Postcards from Tehran: Tabiat Bridge
I had been wanting to visit the Tabiat bridge for some time now. I had heard so much about it. After all, it is the longest pedestrian bridge in Iran with a length of 270 meters. But what appealed to me even more was the concept and the brilliant Iranian architect who designed it and made it reality.
It all started when Leila Araghian was a student. One day she was walking with a friend near a small bridge that gave into a river. Nearby there was a house and outside somebody had left an old sofa. The idea was whoever needed it, could take it.
Leila and her friend took the sofa and put it on the bridge. Then they sat and looked at the river. Leila thought how interesting it was, that when you take the time, you can see the same place with a different perspective. A bridge is usually just used for crossing from one point to the other.
And this is how, years later, at 26 she decided to put this initial idea into practice and developed it to enter and win a competition in Tehran to build a bridge. This bridge was to be built over the very busy Modarres highway and would connect the Taleghani park to the Abo-Atash park.
The main concept for Leila Araghian was to build a bridge where people would want to stay and not just pass from one point to the other. She was also inspired by the Khaju bridge in Isfahan where people meet and spend time.
Tabiat means nature in Farsi and it was important for Leila Araghian to destroy as little as possible of the nature surrounding the bridge. That implied finding the best spot with the fewest trees to build the bridge and preserve the environment.
Another interesting point was to envision the bridge with a curvy shape to allow different perspectives. Adding a curved path means you don’t see the destination ahead which makes it more appealing to explore. It is always nice to add an element of surprise.
The bridge has two continued levels with a third one over the columns. This gives people the freedom of choice on which path to take. The lower floor is the main stay floor with more benches, green areas and coffee shops. It is also where you find more couples. You can, sit, rest, have food, meet your friends. Leila Araghian says this is her favorite part.
The next floor is the most active one and family friendly. Children can bicycle, use rollers and play. It also has a planetarium and other restaurants nearby at the Abo-Atash park.
And the upper floor is great to enjoy the view of the city.
The bridge is easily accessed with both stairs and ramps. People in wheelchairs and parents with strollers can experience the bridge as everybody else.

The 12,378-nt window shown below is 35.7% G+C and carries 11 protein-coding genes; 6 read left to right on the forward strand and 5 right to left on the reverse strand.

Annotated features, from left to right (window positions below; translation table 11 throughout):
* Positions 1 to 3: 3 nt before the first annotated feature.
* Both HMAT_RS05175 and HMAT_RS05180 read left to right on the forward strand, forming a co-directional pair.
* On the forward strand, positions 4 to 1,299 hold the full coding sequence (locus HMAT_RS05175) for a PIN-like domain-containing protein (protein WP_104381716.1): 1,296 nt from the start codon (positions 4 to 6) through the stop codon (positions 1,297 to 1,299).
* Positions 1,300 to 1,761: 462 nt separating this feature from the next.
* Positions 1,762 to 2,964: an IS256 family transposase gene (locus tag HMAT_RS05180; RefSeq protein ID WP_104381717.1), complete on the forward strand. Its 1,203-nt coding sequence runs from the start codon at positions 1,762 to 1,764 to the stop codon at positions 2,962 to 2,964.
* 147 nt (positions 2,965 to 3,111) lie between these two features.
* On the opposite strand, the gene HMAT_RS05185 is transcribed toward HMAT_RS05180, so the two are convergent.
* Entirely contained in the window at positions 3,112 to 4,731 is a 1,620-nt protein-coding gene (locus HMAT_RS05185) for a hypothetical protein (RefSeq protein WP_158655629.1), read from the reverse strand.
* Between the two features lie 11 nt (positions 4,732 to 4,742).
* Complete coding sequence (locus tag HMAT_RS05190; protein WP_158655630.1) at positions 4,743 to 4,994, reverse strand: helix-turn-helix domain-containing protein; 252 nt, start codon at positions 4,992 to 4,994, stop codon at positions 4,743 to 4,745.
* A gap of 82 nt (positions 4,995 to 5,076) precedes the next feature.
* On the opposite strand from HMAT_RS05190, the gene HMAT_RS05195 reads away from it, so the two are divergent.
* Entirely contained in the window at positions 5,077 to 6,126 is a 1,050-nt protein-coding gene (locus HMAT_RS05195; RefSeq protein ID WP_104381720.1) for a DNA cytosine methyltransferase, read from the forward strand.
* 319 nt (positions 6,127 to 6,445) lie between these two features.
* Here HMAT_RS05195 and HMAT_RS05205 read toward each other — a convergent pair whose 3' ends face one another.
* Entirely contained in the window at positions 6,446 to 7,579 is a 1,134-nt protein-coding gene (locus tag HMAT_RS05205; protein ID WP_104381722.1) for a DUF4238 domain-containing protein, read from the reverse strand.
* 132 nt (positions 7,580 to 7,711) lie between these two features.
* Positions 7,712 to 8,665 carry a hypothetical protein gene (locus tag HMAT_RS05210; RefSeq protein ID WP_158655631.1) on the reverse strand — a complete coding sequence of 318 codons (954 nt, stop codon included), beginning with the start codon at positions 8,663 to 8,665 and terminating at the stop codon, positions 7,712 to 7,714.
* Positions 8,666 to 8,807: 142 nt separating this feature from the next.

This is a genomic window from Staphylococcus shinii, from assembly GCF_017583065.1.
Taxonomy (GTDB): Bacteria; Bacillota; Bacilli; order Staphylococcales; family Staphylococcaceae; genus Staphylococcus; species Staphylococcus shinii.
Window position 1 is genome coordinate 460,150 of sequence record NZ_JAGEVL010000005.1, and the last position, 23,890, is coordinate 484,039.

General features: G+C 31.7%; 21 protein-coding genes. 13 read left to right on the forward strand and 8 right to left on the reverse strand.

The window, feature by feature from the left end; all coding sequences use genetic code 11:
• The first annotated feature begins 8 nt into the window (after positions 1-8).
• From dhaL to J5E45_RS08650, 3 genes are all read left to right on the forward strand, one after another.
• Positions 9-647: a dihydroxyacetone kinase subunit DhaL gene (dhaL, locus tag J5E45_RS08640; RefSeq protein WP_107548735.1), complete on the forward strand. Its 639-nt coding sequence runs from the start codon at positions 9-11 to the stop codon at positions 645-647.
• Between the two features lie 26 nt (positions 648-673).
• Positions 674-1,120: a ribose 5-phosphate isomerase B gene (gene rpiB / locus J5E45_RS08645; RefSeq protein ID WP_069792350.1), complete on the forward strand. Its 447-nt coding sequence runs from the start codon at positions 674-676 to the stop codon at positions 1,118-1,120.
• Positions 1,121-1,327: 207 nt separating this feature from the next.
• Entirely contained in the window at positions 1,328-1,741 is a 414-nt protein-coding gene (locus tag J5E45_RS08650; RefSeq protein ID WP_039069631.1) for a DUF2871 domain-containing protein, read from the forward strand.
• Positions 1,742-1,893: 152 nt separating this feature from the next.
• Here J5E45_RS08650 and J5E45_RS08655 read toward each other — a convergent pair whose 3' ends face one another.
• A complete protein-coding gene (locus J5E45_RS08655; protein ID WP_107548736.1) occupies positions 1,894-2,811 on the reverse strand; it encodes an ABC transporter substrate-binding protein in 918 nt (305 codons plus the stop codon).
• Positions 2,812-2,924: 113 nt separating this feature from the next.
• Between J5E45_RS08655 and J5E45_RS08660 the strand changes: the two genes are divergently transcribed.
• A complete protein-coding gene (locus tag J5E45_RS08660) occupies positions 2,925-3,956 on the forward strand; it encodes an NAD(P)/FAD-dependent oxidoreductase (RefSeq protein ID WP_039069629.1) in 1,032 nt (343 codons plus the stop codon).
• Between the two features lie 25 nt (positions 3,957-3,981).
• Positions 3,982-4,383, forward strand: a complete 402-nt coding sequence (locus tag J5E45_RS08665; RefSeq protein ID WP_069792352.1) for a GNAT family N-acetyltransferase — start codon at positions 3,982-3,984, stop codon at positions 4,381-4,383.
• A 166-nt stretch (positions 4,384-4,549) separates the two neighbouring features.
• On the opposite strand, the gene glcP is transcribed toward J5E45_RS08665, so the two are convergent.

To execute this project with such a complex vision was not easy. There were many factors to consider but Leila Araghian had a good team in particular an Italian engineer who tried faithfully to put her vision into practice. It is such a beautiful design. A design that has been recognized internationally with the award of several prizes like the Architizer A+ Awards and the Aga Khan award for Architecture.
The two times I was in the bridge, I saw Leila Araghian’s concept come to life. There were many families strolling, taking pictures and lots of selfies. Some were carrying picnic baskets to enjoy family picnics in the parks. Others were sharing food or coffee in the various restaurants and cafes that you can find in the bridge.
It is nice to go in the late afternoon in summer. The heat subsides and a fresh breeze from the trees starts to rise. The bridge was still full and lively. There was a relaxed, happy atmosphere that made me think how much I enjoy these moments in Tehran. I felt safe and grateful I could be part of it. It is these moments that you get to mingle and share the same experiences with the local people that are special when you live in a foreign country.
And this is part of what Leila Araghian wanted. By allowing free access for all, it gives people from different social and economic groups the possibility to mingle and enjoy their city and its parks. This, in a city where cars usually rule and pedestrians are left with hardly any space to walk.
So it was good to take the time to sit and enjoy the view, you never really get tired of it.
I was with Iranian friends and we had brought a picnic basket. We crossed over to the park. The sun was slowly setting and we looked back at the bridge. It was still so busy.
It was time to sit in the park and enjoy the early evening. The Taleghani park was already full with families having picnics and grilling meat at the public barbecues. It smelled of grilled chicken and lamb. Children were running around playing, families were gathered, happily talking and laughing. We set the picnic and while drinking coffee, I observed quietly.
My daughter cheerfully asked for a story. While we told stories and laughed about how sometimes the meaning of certain words got lost in translation from Farsi to English, I felt at peace with the world. I felt grateful to share this beautiful space with Iranian friends.
It’s these kind of moments that I will cherish and remember when one day I leave Iran.